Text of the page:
“So why did you do a pure science book?”

“It needed to be done. Some books are like a message in a bottle—you write it not knowing how they will be received. Like a statement to the future. No publisher in the States would dare touch it, and one said, and I will quote, “They don’t want that stuff in the open.” That is CIA spook-speak. I don’t know how far the control extends, but it’s pretty much sealed up the media in the states, and I had to go to Europe to get it published. People have no clue how tight the control is in the states until they discover how short their leash is, and then it’s too late. It rivals the Soviet Union at the height of their power.”

“Do you think it put you in danger publishing it?”

“I think not publishing would have put me in more danger. There is info in there from inventors and researchers that are no longer with us. I tried to hold my tongue and keep it apolitical, but there is simply no way of doing that. So a few of my opinions crept in there. That was unavoidable. I think if I do a sequel, that it will cover the political suppression angle, and will include interviews with military strategy experts. That was one of the angles I left out of it, thinking it was controversial enough. But I was wrong about that, as it was the science that they didn’t want “out in the open” as they said. I left out a valuable piece of the puzzle. When I did a presentation on that subject, the server was attacked several times, so much so that we decided to just record the presentation and put it online at some point. The strategy catches ‘em with their pants down, and shows what their agenda really is. The powers that be probably had a freakout moment, and did everything they could to stop it.”

“We discussed sequels. Any new projects that are planned?”

“Yes, a novel, and with the free energy suppression and politics integrated into it, probably more serious than Send Lawyers, Gun and Money, but still quirky or tongue in cheek at times. It is a partly baked idea at the moment, and these days I like to do an outline before writing, as a kind of road map for where the story is going. It is a loose framework, and the story sometimes goes in a path that might wander away from the original outline, but usually in an interesting direction. Writing is also a great form of therapy, and it purges a lot of things that lie beneath the surface, like outlines in muddy water. It also brings up memories that become part of the story, and I have a lot of memories of dear friends that I have lost over the years. It’s like being in an undeclared war, one that is on most of us and the future of the planet.”

“That sounds apocalyptic.”

“It is. Sure, sometimes I make it sound extremely dire, but I’m not exaggerating. I have read The Mendelov Conspiracy by Martin Caidin, Atlas Shrugged by Ayn Rand, and The Foundation Series by Asimov, and more. They all seem to have the same idea: that a breakaway civilization is not just needed, but absolutely necessary for our accumulated knowledge to survive. This can be little communities that preserve the collective memory in records, and hand down traditions and skills that are the core of a working civilization, and perhaps coalesce into a larger structure later to share that preserved wisdom. This may have happened before, and there are legends of Atlantis and Lemuria, and another older civilization that destroyed itself.”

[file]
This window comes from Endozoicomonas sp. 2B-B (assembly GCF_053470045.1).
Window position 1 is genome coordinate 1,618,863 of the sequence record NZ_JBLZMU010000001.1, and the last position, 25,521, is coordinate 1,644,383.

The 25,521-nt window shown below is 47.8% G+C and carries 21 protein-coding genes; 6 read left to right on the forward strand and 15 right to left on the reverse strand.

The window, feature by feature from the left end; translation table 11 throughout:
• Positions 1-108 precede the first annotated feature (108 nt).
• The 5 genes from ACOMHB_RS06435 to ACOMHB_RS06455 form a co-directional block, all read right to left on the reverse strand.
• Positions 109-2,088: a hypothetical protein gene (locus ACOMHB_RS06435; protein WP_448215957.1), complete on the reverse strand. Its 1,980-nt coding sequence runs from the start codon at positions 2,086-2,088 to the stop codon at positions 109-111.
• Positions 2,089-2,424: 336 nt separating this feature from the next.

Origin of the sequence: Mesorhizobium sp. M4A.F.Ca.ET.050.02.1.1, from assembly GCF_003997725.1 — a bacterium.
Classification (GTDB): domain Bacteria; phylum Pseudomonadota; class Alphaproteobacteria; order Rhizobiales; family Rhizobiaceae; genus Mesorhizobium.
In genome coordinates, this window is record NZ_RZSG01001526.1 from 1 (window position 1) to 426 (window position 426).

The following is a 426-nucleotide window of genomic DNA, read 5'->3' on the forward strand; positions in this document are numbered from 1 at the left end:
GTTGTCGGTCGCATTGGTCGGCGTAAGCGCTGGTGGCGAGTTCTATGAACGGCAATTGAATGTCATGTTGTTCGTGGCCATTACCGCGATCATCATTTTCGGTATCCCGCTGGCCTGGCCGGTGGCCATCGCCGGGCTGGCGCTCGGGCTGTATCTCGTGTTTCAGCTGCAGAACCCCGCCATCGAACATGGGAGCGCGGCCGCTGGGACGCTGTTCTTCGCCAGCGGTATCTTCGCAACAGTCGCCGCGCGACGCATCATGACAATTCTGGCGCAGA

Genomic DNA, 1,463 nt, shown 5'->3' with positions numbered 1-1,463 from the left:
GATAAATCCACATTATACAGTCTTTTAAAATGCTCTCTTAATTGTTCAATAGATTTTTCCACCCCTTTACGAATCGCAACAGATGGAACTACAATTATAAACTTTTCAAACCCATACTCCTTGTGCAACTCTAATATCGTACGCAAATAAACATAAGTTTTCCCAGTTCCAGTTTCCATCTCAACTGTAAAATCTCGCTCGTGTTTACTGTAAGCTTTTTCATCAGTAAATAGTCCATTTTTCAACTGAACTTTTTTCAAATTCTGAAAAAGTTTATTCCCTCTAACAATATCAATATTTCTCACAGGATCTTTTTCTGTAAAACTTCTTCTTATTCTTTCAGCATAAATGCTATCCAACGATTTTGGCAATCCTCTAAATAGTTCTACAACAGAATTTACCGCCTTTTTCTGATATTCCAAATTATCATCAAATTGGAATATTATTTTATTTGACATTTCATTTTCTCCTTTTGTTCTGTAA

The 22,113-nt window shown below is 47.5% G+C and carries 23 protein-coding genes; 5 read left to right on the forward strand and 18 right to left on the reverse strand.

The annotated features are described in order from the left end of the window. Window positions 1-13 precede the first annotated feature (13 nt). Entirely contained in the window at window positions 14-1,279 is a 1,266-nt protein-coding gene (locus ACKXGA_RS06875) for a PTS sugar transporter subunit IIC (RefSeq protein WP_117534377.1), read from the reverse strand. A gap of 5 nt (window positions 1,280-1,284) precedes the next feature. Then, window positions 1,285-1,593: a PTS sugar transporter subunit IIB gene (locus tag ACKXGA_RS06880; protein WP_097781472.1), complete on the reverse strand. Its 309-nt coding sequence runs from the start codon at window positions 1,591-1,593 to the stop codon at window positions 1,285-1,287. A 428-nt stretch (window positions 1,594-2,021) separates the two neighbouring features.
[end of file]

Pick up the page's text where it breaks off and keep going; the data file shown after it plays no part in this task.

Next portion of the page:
“You mentioned that in Ancient Reunion.”

“Yes. There is so much evidence to that effect that in my opinion it is undeniable. Melted deserts with something called “trinitite,” a glasslike mineral that was seen after the Trinity test of the atomic bomb. Indian legends of a device that contained the power of the universe, hotter than the sun that was released against armies. Glazed walls of forts that are mildly radioactive after thousands of years. Yep, I think that happened. And like it was mentioned in the book, the survivors either went underground, took their chances on the surface, or left the planet for dead. I can imagine the collective guilt that a society would have leaving, and making sure it never happened again. Very complex and conflicting emotions. I tried to address some of that in the book.”

“It reads like sci fi, but there is something else about it…”

“Yeah, more than a little creepy, isn’t it? I think it strikes a chord in all of our subconscious—like something that happened, buried in amnesia. The dream that triggered writing the book was either like a memory, or a message. It’s difficult to tell which one. But it was like something that needed to be told, and afterwards, there was a sense of completion and relief. Very strange.”